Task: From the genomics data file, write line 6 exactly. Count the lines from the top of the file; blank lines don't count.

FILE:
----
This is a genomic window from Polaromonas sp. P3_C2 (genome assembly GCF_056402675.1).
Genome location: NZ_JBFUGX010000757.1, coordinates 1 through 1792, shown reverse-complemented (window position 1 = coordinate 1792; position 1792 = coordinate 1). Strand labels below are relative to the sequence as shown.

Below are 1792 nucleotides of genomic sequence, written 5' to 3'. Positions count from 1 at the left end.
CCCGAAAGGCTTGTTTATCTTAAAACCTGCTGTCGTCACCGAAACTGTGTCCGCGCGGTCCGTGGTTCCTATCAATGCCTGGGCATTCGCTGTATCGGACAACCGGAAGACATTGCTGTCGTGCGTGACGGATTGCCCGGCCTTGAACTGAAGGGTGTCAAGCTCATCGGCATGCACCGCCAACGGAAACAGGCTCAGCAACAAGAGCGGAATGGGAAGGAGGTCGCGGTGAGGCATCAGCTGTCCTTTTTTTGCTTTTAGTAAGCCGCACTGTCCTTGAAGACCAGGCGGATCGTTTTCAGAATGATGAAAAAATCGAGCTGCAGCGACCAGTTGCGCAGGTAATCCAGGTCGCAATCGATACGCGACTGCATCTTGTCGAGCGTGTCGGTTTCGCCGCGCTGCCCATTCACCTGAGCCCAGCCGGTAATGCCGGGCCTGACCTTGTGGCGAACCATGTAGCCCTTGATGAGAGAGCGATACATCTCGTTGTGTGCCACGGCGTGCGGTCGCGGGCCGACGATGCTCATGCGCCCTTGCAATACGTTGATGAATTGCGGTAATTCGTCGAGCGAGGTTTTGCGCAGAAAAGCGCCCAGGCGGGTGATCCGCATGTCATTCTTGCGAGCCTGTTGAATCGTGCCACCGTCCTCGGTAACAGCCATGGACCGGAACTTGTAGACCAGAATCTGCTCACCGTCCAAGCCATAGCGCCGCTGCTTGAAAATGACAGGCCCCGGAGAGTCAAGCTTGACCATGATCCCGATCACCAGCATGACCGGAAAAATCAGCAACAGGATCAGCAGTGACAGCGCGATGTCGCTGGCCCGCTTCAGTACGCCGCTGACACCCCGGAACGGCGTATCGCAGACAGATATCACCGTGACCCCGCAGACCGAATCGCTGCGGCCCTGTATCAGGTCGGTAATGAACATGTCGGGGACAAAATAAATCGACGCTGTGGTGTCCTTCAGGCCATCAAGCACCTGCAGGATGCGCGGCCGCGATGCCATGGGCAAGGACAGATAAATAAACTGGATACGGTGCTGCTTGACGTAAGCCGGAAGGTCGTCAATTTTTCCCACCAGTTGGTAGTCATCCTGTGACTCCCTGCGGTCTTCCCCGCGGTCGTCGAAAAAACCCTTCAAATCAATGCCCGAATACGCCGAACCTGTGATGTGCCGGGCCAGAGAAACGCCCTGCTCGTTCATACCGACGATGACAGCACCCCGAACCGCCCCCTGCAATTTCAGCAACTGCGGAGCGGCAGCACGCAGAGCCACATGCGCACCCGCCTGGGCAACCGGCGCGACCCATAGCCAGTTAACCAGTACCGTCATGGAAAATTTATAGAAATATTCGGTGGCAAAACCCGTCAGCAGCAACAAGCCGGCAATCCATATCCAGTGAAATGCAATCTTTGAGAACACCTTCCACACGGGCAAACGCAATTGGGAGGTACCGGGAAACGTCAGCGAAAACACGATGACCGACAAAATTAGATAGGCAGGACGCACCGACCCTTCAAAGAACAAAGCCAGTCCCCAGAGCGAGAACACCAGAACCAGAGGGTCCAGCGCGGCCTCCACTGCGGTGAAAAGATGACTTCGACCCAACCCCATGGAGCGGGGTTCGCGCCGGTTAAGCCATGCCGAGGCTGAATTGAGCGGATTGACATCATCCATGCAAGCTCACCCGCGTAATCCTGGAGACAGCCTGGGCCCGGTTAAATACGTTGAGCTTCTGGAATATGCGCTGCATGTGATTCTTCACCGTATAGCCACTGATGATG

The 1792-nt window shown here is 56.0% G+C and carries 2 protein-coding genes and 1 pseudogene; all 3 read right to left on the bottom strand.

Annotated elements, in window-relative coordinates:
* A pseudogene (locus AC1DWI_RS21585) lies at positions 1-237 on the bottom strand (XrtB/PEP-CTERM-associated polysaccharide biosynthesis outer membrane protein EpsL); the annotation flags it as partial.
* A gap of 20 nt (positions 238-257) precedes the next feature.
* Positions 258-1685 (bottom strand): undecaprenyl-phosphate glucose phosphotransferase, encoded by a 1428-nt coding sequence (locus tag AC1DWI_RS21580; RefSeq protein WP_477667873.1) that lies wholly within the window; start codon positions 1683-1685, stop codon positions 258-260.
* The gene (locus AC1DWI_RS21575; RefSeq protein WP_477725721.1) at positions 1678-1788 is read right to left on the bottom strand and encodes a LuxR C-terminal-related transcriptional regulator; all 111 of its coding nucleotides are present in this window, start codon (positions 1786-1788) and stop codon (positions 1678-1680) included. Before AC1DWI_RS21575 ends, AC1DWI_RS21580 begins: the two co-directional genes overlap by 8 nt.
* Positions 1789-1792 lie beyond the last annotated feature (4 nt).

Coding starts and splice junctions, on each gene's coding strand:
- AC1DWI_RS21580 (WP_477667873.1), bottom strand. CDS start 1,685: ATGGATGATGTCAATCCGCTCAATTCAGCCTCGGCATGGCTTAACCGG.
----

Annotated elements, in window-relative coordinates: